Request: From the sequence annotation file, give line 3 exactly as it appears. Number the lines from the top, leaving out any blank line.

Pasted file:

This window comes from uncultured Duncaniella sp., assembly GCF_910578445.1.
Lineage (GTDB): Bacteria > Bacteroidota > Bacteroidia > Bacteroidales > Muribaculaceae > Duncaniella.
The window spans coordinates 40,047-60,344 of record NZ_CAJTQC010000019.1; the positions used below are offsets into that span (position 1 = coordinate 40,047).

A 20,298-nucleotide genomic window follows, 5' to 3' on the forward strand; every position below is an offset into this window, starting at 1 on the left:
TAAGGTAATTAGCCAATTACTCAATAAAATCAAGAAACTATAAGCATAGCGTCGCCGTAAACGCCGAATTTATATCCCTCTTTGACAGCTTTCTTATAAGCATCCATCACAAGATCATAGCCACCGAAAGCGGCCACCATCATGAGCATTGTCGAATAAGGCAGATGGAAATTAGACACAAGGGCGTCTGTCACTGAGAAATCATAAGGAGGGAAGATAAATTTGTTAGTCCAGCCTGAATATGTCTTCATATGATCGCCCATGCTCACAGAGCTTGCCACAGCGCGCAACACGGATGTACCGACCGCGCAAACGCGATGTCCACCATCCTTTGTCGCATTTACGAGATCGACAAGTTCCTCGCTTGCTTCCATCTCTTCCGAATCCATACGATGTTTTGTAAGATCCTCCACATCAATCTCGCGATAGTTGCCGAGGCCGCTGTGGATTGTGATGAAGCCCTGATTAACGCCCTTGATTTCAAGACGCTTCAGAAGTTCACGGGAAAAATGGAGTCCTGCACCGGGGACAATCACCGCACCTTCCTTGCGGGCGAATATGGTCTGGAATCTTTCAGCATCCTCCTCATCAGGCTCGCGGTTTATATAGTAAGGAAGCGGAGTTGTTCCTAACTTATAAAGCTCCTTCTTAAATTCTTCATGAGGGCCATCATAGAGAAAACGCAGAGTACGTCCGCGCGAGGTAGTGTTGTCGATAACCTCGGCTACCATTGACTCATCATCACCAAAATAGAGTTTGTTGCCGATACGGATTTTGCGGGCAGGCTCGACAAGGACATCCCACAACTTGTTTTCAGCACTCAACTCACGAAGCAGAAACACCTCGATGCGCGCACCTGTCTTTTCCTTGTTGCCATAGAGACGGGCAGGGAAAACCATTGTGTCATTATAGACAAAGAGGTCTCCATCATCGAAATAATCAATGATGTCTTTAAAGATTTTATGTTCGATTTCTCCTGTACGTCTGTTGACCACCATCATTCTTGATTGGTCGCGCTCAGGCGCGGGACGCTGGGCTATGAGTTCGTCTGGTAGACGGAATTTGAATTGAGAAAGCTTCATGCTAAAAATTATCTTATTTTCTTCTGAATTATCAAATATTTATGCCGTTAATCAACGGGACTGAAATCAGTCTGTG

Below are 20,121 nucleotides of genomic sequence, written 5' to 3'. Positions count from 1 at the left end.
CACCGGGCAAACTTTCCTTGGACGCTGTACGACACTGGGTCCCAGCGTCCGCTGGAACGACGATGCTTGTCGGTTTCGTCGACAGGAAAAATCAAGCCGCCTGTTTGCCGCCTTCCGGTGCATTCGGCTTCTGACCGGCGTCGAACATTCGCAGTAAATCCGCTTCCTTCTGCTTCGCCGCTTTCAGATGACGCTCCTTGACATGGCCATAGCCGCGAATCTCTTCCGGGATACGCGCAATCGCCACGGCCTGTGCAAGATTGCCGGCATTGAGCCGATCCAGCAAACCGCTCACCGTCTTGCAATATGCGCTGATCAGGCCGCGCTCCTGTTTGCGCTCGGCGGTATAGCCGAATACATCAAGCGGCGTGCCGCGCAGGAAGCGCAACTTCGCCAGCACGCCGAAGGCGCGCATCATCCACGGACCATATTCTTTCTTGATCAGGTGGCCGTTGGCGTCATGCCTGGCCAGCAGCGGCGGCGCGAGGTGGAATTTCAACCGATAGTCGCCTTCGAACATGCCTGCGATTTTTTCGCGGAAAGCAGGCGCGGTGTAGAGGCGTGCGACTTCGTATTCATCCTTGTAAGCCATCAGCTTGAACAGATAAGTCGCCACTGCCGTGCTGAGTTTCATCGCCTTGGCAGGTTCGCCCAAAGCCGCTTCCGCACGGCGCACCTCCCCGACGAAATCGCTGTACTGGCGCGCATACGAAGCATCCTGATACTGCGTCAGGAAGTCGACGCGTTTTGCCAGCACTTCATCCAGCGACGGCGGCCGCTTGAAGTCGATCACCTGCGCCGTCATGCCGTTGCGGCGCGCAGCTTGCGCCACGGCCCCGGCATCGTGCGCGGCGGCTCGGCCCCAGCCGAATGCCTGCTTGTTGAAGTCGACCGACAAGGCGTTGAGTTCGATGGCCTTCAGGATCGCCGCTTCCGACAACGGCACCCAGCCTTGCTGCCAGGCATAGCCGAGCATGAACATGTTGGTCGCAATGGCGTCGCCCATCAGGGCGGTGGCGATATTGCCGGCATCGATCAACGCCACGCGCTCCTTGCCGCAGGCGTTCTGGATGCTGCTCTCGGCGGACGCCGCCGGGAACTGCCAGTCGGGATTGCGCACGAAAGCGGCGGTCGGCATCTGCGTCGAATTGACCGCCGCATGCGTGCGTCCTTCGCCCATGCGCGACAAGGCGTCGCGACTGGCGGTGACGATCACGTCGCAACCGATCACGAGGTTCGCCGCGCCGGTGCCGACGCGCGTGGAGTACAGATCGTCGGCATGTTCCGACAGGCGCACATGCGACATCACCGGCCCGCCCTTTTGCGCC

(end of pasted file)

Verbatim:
The window spans coordinates 40,047-60,344 of record NZ_CAJTQC010000019.1; the positions used below are offsets into that span (position 1 = coordinate 40,047).